I currently do not practice any religion or spiritual practice, although I do have an interest in some non-Christian religions. I was not born into any religion and did not go to any church on a regular basis until my family moved to Utah when I was 10. My dad never believed in religion and my mom was a follower, and I followed my mom into religion. We both had guilt complexes and somehow been let to believe you were bad if you weren’t part of a religion, so we joined the Mormon church because everyone else was Mormon.
Eventually, I “grew out” of my beliefs, but I didn’t become bitter toward them as many do. I’m not a Mormon hater, but I have current and former friends that are. They either have Mormon spouses or they live/have lived in Utah. With that said, I do hate the intolerant views many Mormon’s have of “non-members” and treat the Mormon church as an exclusive club where anyone that’s not a part is not a worthy member of society. However, that’s a human flaw that many humans have with their personal beliefs, no matter what that belief is. Christian or not, religious or not, democrat or republican or not, liberal or conservative, etc. While the Mormon church does teach that it’s the one and only “true” church and only they are right, they still teach that they should “love one another”, just as Jesus did. Just a good amount of church goers just see the fact that they are following the one true religion and want everything in their world to conform to that one true religion, which has made the Utah political climate what it is. But that is (maybe) a story for another time.
With digressions aside, there are some solid truths and values that I still hold to today; universal values that I personally believe make people better, happier, and make the world a better place if they are followed. These are:
1. Be responsible for yourself. Do what you can on your own. Ask for help when you need it, but if you ALWAYS need help with the same things, maybe you need to rethink what you are doing. Pay your bills. If you can’t, ask for help, but if you can’t make it without constant financial help, then rethink what you are spending your money on. If it’s too much debt, reduce that debt. Get rid of what you don’t need. Don’t blame others for ALL your problems, and only blame them if you have no control. But still determine what you can do to solve your problems, regardless of fault or blame.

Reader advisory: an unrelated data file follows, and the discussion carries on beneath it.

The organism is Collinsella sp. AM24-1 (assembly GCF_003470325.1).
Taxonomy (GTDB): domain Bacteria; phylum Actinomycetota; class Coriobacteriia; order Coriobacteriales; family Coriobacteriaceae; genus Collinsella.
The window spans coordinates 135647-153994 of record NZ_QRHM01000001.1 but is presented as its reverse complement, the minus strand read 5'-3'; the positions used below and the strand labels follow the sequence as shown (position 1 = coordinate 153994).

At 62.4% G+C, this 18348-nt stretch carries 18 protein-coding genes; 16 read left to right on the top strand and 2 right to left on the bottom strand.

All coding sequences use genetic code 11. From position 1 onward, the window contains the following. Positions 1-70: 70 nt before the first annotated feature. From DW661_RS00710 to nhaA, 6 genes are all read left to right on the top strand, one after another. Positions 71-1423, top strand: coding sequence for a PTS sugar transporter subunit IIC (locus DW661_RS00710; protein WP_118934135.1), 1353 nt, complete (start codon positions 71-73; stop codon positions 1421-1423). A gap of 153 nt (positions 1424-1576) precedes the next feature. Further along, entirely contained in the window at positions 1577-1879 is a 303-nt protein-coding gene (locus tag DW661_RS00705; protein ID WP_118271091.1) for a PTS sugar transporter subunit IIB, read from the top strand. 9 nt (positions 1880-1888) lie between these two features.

2. Be prepared. Keep a food supply and other necessities “just in case”. Also keep a healthy savings account for unexpected job loss, expenses, etc. Don’t constantly live in excess and constantly whine about always living on the edge and that you can lose everything at the drop of a hat.
3. Do unto others as you want them to do unto you. If you don’t want people to think you are pathetic, stupid, or are bad, don’t treat everyone else like they are losers if they don’t do everything you think they should be doing. If you want them to respect you, respect them. If you want them to treat you kindly, treat them kindly. This includes in private. Don’t bad mouth others behind their back if you don’t want the same. If you want people to appreciate you, then truly appreciate them. No guarantee that you will be treated as you want, BUT at least you know that you are being fair and unprejudiced. And after all, you can only control yourself, and filling yourself with hate/dislike/disgust for those that are not like you ends up poisoning YOU. And when that happens, does it actually matter what type of people “they” are if you, yourself is poisoned?